It’s not just damaging when parents do it to children.

It’s also an incredibly damaging thing to do to a partner or friend. It elicits the same reaction you’d get from a child, a feeling of helplessness, lack of care, confusion, and deep fear. It can make even a confident adult feel worthless, unloved, unwanted, etc.

It’s not something anybody should do to anyone else, especially someone they care about.


Unrealistic Expectations

When a parent makes their child terrified of failure. Yes, it’s good to instill that one always tries their best— but I was told basically from kindergarten that if I ever got a bad grade on literally ANYTHING EVER at ANY point in my academic career, I would only be able to work in fast food. If I ever brought home anything less than a “B+” my mom would make sure to spend the next week telling me I was gonna spend my life “flipping burgers”. It really did a number on me and left me without coping skills for many years— so any time I failed in life in any way (not just academically) I would be SUPER hard on myself for extended periods which led to extremely negative self talk and eventual self harm. Hate ya, mom.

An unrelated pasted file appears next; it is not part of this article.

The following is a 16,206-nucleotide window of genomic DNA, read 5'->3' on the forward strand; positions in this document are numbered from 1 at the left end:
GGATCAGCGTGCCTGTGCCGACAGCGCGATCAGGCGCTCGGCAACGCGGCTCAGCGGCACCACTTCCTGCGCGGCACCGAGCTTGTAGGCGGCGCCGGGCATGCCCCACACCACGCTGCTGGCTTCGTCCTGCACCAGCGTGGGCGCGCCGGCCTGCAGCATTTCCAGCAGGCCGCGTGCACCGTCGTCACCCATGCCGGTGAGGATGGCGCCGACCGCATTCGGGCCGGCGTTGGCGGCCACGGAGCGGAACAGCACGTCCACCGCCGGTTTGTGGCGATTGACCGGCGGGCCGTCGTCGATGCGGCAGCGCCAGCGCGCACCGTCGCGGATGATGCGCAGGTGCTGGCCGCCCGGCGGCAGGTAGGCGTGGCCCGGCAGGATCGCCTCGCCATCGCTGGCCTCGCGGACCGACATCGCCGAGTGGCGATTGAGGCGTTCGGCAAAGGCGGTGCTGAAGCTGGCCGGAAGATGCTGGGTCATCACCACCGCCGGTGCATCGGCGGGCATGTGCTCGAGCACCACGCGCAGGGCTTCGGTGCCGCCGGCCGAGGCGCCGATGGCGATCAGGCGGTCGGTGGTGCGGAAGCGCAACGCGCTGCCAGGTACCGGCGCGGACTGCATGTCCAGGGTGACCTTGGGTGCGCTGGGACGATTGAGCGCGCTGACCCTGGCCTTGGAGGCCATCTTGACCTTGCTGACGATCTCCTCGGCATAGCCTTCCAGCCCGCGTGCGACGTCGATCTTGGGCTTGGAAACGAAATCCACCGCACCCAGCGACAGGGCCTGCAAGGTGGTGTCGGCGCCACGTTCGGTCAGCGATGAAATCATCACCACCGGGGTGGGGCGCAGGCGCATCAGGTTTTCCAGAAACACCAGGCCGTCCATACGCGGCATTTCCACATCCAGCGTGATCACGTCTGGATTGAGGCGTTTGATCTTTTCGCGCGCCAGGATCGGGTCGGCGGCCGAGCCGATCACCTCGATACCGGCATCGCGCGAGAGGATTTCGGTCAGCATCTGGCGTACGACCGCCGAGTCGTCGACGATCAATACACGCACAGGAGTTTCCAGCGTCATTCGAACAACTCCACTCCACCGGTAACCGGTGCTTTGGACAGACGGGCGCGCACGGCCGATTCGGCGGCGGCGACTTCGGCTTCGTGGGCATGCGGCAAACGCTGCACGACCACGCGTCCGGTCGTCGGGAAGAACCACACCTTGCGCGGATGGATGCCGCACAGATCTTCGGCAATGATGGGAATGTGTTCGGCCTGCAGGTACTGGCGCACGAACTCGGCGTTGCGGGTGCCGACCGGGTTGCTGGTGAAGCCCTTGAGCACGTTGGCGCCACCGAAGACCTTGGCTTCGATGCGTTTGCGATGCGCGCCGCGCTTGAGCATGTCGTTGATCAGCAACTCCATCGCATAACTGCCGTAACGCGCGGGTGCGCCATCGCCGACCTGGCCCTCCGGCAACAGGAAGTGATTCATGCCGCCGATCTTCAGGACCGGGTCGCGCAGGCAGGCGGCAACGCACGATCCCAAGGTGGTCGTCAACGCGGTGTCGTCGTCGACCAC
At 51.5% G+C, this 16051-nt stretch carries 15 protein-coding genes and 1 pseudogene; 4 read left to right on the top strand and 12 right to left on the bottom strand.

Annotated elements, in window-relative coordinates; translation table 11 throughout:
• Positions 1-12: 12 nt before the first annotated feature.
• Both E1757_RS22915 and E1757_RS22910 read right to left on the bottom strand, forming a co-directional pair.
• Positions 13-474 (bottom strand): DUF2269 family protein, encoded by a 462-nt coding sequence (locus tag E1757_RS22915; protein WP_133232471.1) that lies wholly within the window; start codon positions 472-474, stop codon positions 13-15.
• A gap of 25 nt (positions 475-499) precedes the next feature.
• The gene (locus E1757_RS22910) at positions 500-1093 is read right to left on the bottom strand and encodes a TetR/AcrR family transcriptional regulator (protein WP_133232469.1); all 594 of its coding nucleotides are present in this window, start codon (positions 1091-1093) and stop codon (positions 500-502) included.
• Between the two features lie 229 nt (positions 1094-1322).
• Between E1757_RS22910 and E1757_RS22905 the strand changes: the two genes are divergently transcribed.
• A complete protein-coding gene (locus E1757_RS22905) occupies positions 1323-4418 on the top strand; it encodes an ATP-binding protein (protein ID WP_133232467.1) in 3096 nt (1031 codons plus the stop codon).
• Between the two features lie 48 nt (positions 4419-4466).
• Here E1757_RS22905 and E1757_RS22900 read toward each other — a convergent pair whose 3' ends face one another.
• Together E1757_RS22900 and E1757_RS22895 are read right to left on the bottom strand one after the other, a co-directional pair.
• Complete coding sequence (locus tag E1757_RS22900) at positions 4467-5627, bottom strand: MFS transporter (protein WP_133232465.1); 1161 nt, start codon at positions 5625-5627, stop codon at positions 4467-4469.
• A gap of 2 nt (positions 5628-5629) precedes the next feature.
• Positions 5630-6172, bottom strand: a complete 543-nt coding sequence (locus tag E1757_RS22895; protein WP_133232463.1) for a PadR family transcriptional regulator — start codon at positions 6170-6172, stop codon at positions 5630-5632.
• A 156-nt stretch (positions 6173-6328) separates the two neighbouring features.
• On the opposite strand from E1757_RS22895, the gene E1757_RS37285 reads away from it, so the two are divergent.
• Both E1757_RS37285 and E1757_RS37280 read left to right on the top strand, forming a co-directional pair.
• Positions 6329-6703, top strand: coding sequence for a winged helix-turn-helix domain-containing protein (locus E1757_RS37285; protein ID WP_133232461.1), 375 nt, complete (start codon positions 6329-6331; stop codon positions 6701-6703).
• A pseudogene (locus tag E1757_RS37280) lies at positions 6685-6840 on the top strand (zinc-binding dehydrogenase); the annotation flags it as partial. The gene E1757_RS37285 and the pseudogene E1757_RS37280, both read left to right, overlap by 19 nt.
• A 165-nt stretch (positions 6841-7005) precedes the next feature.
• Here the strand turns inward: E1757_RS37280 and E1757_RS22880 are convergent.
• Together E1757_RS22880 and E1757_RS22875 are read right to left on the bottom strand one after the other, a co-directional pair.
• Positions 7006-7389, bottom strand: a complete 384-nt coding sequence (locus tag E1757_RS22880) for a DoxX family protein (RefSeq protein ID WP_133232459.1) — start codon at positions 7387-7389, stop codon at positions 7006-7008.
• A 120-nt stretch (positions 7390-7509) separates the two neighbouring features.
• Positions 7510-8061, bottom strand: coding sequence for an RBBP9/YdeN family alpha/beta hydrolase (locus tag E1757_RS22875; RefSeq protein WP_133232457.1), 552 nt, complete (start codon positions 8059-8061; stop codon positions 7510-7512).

The first time I came home with a B on my report card, my grandparents had to kick out my parents because my mom would NOT stop laying into me. I was in third grade, I think? I had always had straight As and my mom refused to let me do any less. That meant crying in front of either parent when I didn't understand a math question and they'd berate me saying that I'm better than this and know better.

I absolutely detest how I grew up. I went from loving school to finding it something dangerous and something I hated. Any form of effort meant I wasn't as good as I was supposed to be and I'd shut down. When you know you're berated for anything below perfection, knowing you can't achieve that perfection is the fastest way to tanking your grades. Took me years to get out of that mentality.


Bullies Suck


Whilst some people see beginning to pull through with the awareness of the issue, there are still many who don't think it can cause much harm.


Bullying f**ked me up more than anything else in my childhood - learning in your formative years that you can't trust your peers, people want to hurt you, and that anyone who could stop it either doesn't care or doesn't believe you... well, that severely f**ks up your social development.

I ended up being a late bloomer and getting it figured out but it still makes me sad when I think about how scared and alone I was as a child. Nowhere was safe and I was so vulnerable.